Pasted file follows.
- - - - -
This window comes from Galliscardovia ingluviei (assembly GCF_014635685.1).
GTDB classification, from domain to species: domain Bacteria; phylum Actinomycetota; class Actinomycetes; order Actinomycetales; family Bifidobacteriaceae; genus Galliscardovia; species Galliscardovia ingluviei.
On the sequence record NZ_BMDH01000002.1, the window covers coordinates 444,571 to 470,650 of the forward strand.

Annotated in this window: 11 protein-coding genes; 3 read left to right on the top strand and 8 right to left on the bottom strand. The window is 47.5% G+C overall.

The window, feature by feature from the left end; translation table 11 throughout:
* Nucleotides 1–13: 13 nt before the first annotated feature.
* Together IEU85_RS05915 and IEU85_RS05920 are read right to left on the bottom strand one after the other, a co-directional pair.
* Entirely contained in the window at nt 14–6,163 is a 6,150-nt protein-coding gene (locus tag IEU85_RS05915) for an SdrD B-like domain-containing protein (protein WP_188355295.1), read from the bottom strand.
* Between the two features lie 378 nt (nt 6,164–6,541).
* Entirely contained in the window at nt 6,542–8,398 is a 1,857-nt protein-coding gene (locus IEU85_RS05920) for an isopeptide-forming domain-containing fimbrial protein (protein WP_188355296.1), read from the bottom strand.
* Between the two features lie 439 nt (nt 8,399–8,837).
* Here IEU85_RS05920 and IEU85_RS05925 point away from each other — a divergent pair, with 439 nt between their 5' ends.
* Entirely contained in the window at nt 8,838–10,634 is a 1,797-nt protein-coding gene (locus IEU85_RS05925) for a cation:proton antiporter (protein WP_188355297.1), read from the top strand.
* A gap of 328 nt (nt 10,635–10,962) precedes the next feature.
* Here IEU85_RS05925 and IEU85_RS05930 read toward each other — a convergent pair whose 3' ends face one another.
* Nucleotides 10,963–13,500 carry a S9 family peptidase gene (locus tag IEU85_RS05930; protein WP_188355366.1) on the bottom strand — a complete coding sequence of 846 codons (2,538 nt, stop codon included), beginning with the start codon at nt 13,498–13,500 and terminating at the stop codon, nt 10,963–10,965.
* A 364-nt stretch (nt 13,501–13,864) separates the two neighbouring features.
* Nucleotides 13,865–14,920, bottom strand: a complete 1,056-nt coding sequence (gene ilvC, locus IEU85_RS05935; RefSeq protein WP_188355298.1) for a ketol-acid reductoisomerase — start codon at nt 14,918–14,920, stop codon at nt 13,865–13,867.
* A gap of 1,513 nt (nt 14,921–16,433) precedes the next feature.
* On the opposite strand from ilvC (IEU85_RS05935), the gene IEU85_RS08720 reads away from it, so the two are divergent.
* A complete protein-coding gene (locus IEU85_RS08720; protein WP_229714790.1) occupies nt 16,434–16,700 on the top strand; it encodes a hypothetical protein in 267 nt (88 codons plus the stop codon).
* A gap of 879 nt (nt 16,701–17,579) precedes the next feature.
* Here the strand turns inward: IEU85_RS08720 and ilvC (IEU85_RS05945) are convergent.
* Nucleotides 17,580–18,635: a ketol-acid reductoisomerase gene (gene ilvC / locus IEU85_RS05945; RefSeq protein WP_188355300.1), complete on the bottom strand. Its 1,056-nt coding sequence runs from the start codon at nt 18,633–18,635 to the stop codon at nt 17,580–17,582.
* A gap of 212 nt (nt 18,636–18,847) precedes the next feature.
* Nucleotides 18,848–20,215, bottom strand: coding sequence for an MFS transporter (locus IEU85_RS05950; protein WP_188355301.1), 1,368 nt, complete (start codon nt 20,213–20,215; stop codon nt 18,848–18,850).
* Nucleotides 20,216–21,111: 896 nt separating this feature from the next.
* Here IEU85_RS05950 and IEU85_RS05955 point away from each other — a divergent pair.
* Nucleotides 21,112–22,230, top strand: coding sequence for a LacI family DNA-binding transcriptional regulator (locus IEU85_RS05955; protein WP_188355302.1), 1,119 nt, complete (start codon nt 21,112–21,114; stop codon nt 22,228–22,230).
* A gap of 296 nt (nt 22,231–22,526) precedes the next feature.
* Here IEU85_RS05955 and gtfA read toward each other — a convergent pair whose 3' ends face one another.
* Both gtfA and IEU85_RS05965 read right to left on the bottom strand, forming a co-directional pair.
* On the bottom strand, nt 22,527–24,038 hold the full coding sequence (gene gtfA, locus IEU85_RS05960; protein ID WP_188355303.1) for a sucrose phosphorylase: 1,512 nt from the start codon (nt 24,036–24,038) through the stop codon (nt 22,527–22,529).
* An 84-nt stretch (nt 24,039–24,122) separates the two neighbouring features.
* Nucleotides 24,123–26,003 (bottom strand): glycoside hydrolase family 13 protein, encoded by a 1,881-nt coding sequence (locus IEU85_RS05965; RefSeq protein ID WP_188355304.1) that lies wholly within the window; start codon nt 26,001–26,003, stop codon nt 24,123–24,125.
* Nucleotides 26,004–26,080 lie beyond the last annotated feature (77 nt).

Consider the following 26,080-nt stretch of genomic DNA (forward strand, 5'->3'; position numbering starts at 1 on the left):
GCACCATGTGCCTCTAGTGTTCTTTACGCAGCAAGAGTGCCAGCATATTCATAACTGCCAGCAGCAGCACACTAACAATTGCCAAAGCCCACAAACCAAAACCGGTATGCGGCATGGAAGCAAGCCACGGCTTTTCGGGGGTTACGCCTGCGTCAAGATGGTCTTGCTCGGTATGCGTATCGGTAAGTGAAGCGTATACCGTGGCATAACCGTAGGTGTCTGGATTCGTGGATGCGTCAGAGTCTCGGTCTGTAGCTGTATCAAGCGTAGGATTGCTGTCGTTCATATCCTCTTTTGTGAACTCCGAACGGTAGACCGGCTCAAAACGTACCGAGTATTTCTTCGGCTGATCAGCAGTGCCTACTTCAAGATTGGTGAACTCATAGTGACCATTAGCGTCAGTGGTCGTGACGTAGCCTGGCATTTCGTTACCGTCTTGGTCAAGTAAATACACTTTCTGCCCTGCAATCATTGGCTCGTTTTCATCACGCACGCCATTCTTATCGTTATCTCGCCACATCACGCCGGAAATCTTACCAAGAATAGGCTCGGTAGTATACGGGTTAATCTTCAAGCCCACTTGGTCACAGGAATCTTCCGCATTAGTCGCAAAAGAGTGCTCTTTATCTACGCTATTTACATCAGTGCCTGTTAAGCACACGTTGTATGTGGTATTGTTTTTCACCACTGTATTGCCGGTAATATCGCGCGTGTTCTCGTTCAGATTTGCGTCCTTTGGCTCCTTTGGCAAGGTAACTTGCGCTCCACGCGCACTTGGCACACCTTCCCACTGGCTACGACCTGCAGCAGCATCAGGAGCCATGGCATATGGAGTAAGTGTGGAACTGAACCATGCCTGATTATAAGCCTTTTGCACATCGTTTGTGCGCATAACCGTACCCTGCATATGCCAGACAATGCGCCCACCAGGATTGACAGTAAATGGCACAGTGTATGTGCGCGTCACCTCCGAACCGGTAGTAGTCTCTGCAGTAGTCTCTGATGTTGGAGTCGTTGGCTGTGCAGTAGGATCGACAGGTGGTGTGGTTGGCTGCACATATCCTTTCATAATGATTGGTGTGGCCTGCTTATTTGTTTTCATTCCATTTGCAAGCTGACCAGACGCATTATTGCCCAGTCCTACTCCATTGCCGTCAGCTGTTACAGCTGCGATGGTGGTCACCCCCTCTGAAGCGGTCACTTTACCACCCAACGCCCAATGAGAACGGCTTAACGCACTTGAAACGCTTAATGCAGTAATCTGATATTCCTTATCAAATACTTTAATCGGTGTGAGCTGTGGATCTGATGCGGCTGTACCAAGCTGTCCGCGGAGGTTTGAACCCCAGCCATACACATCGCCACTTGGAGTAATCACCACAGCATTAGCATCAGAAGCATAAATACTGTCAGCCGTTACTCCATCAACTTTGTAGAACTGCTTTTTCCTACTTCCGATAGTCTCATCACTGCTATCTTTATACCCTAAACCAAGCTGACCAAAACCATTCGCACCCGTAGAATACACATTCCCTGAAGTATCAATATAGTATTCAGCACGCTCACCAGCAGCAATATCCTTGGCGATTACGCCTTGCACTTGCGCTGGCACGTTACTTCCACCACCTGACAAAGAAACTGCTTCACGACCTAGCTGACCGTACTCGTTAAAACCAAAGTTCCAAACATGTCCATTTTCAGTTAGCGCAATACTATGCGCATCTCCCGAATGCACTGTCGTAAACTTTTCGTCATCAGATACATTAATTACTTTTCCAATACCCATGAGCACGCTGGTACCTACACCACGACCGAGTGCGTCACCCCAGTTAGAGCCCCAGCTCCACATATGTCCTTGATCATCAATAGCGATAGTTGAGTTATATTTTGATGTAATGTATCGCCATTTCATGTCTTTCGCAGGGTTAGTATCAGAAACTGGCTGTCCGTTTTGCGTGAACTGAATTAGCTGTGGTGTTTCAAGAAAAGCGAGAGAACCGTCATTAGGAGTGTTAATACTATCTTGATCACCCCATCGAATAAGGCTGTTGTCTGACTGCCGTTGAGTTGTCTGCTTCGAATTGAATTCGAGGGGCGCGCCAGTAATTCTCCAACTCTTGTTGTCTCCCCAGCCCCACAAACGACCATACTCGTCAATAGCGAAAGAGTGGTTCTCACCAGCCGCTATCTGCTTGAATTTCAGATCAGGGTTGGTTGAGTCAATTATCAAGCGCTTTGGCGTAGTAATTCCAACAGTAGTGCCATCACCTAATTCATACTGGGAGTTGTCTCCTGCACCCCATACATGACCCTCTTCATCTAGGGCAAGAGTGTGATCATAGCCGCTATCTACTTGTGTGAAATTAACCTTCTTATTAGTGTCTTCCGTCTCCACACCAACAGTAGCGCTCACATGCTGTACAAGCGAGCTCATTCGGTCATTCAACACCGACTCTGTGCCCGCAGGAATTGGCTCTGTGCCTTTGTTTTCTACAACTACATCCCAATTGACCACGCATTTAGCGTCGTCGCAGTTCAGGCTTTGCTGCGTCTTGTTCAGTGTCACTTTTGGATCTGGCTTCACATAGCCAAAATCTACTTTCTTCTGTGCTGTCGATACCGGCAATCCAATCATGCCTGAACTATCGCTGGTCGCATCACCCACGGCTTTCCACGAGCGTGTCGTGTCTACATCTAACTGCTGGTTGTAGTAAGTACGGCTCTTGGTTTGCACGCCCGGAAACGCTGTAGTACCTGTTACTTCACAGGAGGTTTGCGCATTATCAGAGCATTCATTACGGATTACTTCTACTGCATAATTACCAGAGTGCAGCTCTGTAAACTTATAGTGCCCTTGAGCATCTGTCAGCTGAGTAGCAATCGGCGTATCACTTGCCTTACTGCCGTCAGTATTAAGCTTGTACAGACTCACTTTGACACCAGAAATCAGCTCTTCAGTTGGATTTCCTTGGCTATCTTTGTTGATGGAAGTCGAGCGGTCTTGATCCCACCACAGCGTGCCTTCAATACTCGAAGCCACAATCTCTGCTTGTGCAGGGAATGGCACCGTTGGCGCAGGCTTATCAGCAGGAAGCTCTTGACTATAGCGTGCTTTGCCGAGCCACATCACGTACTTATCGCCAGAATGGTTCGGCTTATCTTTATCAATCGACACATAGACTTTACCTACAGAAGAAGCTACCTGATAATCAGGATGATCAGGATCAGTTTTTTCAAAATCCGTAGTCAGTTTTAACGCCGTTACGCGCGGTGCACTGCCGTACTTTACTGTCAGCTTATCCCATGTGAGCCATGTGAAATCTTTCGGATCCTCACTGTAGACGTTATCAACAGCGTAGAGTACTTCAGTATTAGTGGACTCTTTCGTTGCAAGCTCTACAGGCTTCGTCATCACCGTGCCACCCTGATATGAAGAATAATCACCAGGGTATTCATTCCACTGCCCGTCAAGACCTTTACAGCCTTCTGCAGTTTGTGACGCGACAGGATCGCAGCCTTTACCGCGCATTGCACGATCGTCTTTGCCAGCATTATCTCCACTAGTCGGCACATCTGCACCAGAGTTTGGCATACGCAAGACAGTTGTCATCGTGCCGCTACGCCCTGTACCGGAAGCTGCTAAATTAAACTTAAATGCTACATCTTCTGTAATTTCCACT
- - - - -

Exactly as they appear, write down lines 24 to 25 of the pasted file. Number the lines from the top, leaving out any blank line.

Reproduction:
* Nucleotides 17,580–18,635: a ketol-acid reductoisomerase gene (gene ilvC / locus IEU85_RS05945; RefSeq protein WP_188355300.1), complete on the bottom strand. Its 1,056-nt coding sequence runs from the start codon at nt 18,633–18,635 to the stop codon at nt 17,580–17,582.
* A gap of 212 nt (nt 18,636–18,847) precedes the next feature.